At first glance, there’s a certain familiarity to the Jeanneau Yachts 55. Once upon a time, 50-plus-foot cruising boats were a rarity in far-flung ports, but they are now quite common. And of all the production builders, Jeanneau has long enjoyed a strong reputation for building boats that sail exceedingly well.
What separates Jeanneau’s new 55-footer—and ultimately sealed the deal as our pick for Overall Boat of the Year for 2024—is what happens when you step aboard. The experience brings to mind the title of that old Monty Python film And Now for Something Completely Different. Jeanneau’s design team, collaborating with naval architect Philippe Briand on the hull and interior designer Andrew Winch for the layout and accommodations, took a blank sheet of paper and created something fetching and unique.
But that’s not to say it was a slam dunk from the get-go. In fact, judge Herb McCormick said: “When I first stepped aboard and looked around, I was actually pretty confused. There were wide-open spaces topside, but the interior was compartmentalized. It just seemed rather incongruous. But once we got under sail and I spent some time getting familiarized on board, it all started to make sense.”
Judge Tim Murphy said: “It goes back to something the team at Excess catamarans, Jeanneau’s Groupe Beneteau stablemate, said to us. There, they built a catamaran to attract monohull buyers. Here, they built a monohull to attract catamaran buyers. As a marketing ploy, it makes sense. Jeanneau has many clients who start with, say, a 34-footer, then buy larger models. The sales side noticed that when clients get into their mid-50s, they start looking at the space of catamarans. They took a real flier with the interior accommodations, in that they’re very different from what we’ve seen in other monohulls. From the companionway forward is entirely dedicated to the owners. The two guest suites are accessed separately from the cockpit. In the end, Jeanneau tried a really new thing. And I applaud them for it.”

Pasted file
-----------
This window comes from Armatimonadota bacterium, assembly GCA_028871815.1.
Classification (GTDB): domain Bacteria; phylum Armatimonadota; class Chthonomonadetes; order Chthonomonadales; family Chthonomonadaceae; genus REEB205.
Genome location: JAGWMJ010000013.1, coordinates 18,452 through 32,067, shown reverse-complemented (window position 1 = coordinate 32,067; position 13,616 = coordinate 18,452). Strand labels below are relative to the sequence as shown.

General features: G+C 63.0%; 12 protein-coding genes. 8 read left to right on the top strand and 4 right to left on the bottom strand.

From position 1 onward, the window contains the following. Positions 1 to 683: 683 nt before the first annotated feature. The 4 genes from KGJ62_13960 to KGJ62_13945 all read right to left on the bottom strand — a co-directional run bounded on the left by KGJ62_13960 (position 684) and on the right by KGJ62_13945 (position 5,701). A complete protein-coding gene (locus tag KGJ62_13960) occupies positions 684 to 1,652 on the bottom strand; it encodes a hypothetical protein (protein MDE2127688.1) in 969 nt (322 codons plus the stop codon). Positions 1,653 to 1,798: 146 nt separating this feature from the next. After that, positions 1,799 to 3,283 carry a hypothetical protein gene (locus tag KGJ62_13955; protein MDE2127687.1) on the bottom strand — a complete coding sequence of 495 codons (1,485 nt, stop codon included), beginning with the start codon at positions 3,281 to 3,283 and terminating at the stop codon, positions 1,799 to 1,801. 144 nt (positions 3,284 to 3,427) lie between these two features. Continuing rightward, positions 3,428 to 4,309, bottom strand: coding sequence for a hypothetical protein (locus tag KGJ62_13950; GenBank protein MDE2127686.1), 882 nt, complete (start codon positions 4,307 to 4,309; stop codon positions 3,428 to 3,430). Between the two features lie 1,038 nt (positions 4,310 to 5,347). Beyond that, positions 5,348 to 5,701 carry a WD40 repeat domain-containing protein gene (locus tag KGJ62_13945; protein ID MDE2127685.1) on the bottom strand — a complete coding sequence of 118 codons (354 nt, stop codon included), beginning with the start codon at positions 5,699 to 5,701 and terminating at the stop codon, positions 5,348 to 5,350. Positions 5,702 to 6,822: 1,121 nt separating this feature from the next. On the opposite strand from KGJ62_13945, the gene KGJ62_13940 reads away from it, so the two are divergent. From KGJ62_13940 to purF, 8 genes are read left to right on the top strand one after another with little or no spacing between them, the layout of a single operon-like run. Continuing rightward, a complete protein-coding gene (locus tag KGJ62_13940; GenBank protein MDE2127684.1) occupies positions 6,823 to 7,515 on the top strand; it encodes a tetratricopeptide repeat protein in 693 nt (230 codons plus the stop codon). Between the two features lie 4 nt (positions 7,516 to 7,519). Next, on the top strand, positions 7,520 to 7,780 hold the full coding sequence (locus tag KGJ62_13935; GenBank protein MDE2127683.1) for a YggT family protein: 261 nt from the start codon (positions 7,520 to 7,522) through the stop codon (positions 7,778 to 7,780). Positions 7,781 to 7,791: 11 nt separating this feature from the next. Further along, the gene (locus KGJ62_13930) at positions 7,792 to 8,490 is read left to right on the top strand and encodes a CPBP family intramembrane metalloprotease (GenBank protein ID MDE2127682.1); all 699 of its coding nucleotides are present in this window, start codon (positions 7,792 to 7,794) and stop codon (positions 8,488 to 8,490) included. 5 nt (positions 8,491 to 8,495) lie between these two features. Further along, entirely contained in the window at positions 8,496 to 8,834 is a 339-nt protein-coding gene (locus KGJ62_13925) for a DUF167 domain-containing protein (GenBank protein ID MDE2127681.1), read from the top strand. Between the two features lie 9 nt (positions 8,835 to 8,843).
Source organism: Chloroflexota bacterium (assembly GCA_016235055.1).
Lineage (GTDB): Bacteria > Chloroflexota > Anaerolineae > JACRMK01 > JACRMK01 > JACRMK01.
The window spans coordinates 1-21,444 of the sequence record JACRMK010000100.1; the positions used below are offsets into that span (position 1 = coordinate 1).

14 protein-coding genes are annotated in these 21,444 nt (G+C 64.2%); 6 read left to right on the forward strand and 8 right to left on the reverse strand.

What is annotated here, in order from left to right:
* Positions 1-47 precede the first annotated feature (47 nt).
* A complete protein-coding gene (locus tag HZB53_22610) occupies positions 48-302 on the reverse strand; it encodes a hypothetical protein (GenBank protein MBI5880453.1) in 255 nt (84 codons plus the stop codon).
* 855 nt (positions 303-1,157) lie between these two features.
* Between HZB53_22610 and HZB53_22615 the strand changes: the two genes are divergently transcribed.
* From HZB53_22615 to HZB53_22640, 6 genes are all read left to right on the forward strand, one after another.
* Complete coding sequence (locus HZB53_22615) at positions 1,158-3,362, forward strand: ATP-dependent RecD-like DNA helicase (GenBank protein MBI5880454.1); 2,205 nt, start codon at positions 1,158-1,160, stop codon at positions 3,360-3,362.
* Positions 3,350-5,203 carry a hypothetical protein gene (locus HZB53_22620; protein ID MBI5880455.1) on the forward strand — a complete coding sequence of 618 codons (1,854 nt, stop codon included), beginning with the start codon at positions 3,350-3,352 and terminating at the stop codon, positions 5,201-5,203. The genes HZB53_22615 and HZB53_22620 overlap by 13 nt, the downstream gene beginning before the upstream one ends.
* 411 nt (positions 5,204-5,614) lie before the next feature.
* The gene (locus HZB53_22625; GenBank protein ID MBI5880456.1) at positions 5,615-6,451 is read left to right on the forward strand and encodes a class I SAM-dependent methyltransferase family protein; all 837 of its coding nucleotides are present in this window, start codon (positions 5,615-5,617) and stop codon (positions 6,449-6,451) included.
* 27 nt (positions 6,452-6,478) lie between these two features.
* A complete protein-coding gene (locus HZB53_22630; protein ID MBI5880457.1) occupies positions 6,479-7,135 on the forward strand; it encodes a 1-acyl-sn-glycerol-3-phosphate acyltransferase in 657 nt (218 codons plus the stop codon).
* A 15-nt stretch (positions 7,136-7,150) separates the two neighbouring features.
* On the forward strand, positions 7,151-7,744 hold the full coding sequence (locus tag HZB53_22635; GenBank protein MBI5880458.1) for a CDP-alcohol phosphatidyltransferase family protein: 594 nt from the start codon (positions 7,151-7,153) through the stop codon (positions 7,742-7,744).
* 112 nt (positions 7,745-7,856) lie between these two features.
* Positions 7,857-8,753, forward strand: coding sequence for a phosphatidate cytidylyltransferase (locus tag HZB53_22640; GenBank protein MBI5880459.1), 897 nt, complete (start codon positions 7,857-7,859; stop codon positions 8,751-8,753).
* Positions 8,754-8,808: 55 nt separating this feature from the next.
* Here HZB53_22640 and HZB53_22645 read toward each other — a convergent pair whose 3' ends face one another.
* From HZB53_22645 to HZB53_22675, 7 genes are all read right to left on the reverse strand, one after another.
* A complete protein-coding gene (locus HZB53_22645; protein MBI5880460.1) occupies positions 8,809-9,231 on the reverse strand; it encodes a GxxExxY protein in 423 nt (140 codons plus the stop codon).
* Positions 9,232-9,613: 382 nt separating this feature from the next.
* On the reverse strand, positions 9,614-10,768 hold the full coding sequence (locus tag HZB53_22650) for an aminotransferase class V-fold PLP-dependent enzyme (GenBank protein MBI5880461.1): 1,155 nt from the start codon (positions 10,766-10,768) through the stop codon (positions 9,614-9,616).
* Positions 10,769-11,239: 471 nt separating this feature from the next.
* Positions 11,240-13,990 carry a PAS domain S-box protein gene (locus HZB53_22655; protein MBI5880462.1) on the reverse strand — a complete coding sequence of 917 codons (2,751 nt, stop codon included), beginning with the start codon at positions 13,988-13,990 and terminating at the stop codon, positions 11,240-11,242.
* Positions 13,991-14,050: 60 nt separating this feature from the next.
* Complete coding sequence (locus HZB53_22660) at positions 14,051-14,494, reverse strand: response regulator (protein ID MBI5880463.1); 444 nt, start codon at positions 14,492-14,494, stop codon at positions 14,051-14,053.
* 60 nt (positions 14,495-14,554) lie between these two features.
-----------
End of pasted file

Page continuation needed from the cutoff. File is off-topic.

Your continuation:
The deck layout is also well-thought-out and innovative. “Under sail on a crisp day, I thoroughly enjoyed sitting out of the breeze under the big hard dodger and Bimini,” added judge Mark Pillsbury. “The on-deck nav station and plotter is ingenious. At the wheel, I liked the way you could step to the side deck, lean against the rail, and get a clear view of the sails with the wind in your face. For cruising, the three-headsail rig that they put on the 55 gives the crew lots of options to shift gears as the boat changes points of sail. The self-tacking jib makes upwind work effortless. And the genoa and code-zero sails provide lots of horsepower once you crack off and sail deeper. I came away feeling that the 55 would be a fun boat to sail and also to hang out on with a pair of couples or the family. And that was the point, right?”
McCormick also came around to his colleagues’ way of thinking: “We’ve seen Jeanneau take chances before, and they always seem to come up aces. Their little 34-footer was a BOTY winner, and they’ve sold hundreds of them. They were on the leading edge of the deck-salon craze and executed those models extremely well. The side-deck arrangement they introduced a couple of years ago was a gamechanger that we’re starting to see adopted by other brands. And here they are again with something very fresh and new. I’ve learned to stop betting against them. I have the feeling that this yacht, above and beyond our contest, is destined to be a winner.”